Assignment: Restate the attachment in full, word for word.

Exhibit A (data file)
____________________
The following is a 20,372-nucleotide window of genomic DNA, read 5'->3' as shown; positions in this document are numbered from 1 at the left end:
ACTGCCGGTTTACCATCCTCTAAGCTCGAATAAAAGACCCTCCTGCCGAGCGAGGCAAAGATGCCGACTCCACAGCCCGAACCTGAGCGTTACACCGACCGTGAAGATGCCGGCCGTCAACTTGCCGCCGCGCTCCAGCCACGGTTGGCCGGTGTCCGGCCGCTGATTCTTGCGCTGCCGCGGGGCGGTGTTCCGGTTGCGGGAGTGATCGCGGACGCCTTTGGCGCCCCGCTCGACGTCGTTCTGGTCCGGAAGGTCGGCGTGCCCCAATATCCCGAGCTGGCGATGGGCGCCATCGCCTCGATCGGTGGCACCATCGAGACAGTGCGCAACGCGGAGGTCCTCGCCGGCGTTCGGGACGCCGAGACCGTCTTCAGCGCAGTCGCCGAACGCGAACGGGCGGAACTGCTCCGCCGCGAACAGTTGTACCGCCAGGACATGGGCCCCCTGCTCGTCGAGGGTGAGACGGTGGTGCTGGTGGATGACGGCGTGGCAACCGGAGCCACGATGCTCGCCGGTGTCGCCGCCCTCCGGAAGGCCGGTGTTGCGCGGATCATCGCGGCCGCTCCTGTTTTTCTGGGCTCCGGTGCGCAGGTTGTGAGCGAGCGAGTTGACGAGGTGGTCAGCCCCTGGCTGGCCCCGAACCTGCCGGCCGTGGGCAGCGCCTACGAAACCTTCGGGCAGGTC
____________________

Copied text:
The following is a 20,372-nucleotide window of genomic DNA, read 5'->3' as shown; positions in this document are numbered from 1 at the left end:
ACTGCCGGTTTACCATCCTCTAAGCTCGAATAAAAGACCCTCCTGCCGAGCGAGGCAAAGATGCCGACTCCACAGCCCGAACCTGAGCGTTACACCGACCGTGAAGATGCCGGCCGTCAACTTGCCGCCGCGCTCCAGCCACGGTTGGCCGGTGTCCGGCCGCTGATTCTTGCGCTGCCGCGGGGCGGTGTTCCGGTTGCGGGAGTGATCGCGGACGCCTTTGGCGCCCCGCTCGACGTCGTTCTGGTCCGGAAGGTCGGCGTGCCCCAATATCCCGAGCTGGCGATGGGCGCCATCGCCTCGATCGGTGGCACCATCGAGACAGTGCGCAACGCGGAGGTCCTCGCCGGCGTTCGGGACGCCGAGACCGTCTTCAGCGCAGTCGCCGAACGCGAACGGGCGGAACTGCTCCGCCGCGAACAGTTGTACCGCCAGGACATGGGCCCCCTGCTCGTCGAGGGTGAGACGGTGGTGCTGGTGGATGACGGCGTGGCAACCGGAGCCACGATGCTCGCCGGTGTCGCCGCCCTCCGGAAGGCCGGTGTTGCGCGGATCATCGCGGCCGCTCCTGTTTTTCTGGGCTCCGGTGCGCAGGTTGTGAGCGAGCGAGTTGACGAGGTGGTCAGCCCCTGGCTGGCCCCGAACCTGCCGGCCGTGGGCAGCGCCTACGAAACCTTCGGGCAGGTC